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Rush - Caress Of Steel CD (album) cover




Heavy Prog

3.53 | 1175 ratings

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The SaidRemark
3 stars 3.5 Stars really.

This is another good release by Rush, musically comparable to the previous album, "Fly by Night." The only reason I rate it lower is because it falls far short of the type ambitions the band was obviously trying to achieve.

The first three songs are all classic Rush tunes (with the exception of "I Think I'm Going Bald," which is in fact just as good), none of which would have sounded out of place on the previous release. "Bastille Day" is traditional hard rock with lots of stop-and-go action and more of Neil Peart's trademark Franco-Canadian heritage celebration. "I Think I'm Going Bald" is another one of Geddy Lee's good old-fashioned rockers with much less convoluted lyrics; it's good for a chuckle the first time around, and a decent song in general. "Lakeside Park" is probably the best of these first three tunes, a hard-rocking tune that turns into a ballad at the end, where Alex Lifeson multi-tracks his guitar to sound very nifty. This is a sound that would later become typical of Rush.

"The Necromancer" is probably the best song on this album, not a straight forward rock tune like the previous three, but rather a showcase for the band's instrumental skills. With only a few short lyrical passages over its 12 minute length, it relies on extended guitar solos to carry it. Divided into three distinct shorter sections, the song does not drag despite it being essentially a collection of jams. Lifeson's solos do not disappoint, they are both technically proficient and melodic. Though the cohesion of the three sections isn't that great, it is forgivable, and nowhere near as much of a burden as it will be on the following song.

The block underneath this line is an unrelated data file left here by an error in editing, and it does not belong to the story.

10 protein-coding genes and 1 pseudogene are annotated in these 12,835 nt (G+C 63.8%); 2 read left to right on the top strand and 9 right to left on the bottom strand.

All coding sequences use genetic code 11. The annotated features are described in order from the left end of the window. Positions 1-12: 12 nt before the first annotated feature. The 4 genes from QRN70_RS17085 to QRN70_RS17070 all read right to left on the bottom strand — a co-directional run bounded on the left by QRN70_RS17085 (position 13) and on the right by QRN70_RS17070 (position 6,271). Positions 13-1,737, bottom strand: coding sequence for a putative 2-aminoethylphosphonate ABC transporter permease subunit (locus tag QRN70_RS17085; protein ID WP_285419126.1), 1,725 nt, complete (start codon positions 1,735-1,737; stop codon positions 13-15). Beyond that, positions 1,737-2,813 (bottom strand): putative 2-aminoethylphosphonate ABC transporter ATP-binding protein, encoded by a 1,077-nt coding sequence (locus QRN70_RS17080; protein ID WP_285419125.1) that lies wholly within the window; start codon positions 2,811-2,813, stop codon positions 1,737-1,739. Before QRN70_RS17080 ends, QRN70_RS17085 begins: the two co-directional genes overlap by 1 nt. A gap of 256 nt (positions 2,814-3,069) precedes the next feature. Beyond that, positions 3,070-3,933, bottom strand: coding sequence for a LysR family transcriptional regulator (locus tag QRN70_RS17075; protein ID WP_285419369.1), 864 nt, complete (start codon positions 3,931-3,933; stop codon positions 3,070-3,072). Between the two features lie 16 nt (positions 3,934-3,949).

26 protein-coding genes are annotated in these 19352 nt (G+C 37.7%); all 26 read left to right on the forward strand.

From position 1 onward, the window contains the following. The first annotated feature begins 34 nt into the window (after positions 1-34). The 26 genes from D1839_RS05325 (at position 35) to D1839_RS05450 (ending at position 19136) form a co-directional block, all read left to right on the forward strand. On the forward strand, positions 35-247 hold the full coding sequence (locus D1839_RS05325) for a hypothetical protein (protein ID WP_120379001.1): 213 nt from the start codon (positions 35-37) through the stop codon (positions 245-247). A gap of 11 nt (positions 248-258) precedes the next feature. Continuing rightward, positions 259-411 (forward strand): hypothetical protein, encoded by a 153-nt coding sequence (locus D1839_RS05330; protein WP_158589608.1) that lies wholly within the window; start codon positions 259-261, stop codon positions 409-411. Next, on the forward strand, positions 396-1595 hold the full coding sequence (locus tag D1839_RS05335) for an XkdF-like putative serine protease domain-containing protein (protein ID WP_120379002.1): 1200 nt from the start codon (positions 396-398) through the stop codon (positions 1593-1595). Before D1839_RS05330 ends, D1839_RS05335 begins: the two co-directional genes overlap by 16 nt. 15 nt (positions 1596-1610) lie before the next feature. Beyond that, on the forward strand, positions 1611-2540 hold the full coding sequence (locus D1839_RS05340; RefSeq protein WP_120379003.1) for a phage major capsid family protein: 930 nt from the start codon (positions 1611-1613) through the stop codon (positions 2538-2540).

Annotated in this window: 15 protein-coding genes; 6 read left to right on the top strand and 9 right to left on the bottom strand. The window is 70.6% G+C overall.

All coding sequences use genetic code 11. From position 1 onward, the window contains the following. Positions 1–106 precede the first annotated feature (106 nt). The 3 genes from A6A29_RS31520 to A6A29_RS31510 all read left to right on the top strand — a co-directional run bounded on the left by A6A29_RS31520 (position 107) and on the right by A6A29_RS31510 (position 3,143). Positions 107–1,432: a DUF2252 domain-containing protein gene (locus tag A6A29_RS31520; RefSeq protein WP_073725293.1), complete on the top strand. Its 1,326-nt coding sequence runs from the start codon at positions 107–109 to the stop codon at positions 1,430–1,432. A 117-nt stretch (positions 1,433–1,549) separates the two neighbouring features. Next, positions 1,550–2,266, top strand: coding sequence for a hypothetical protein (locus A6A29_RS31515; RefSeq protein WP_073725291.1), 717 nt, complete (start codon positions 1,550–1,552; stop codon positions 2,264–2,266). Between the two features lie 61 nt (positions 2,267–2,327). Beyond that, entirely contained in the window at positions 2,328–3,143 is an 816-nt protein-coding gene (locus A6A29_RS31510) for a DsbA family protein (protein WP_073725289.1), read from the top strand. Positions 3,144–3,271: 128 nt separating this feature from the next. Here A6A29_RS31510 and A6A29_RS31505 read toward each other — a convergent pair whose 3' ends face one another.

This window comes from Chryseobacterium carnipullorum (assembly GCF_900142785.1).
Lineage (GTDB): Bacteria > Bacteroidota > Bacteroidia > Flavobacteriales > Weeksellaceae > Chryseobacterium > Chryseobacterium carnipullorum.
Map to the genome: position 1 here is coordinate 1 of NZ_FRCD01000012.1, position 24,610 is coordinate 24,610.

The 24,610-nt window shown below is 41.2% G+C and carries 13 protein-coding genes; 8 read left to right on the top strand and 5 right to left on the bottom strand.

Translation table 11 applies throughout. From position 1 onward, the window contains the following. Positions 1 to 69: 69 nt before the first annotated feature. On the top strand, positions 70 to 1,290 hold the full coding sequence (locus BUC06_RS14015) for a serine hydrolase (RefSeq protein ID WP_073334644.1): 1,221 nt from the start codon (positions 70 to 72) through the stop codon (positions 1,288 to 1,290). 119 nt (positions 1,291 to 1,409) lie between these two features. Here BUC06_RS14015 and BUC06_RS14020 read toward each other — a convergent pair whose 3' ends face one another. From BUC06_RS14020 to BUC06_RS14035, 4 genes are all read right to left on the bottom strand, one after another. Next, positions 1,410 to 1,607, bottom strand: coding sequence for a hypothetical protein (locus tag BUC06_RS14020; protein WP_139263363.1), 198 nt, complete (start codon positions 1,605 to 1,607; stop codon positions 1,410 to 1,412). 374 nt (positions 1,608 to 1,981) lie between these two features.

"The Fountain of Lamneth" is where this album starts to fail a bit. Don't be fooled by it's great length - the song is little more than five separate and unrelated songs played one after another with absolutely no transition. The cohesion of this would-be-epic is destroyed by the fact that it doesn't feel at all like one piece of music, save the reprisal section at the end. All six parts of this song are good, even the drum solo self-indulgence of "Didacts and Narpets." The 3rd, 4th, and 5th movements could all stand alone as great tracks, among the best on the album. The fact that they insist of being considered part of the same entity, while there is nothing bonding them, is what cheapens them for me.

In all fairness, this album is in the same league as it's predecessor, "Fly by Night." It is only held back by the failure to realize their ambitions at crafting these epic length numbers. This was something that bands like Yes and Genesis had perfected years before with tunes like "Close to the Edge" and "Supper's Ready," but Rush would not compose a comparable piece until the "Hemispheres" album.

The SaidRemark | 3/5 |


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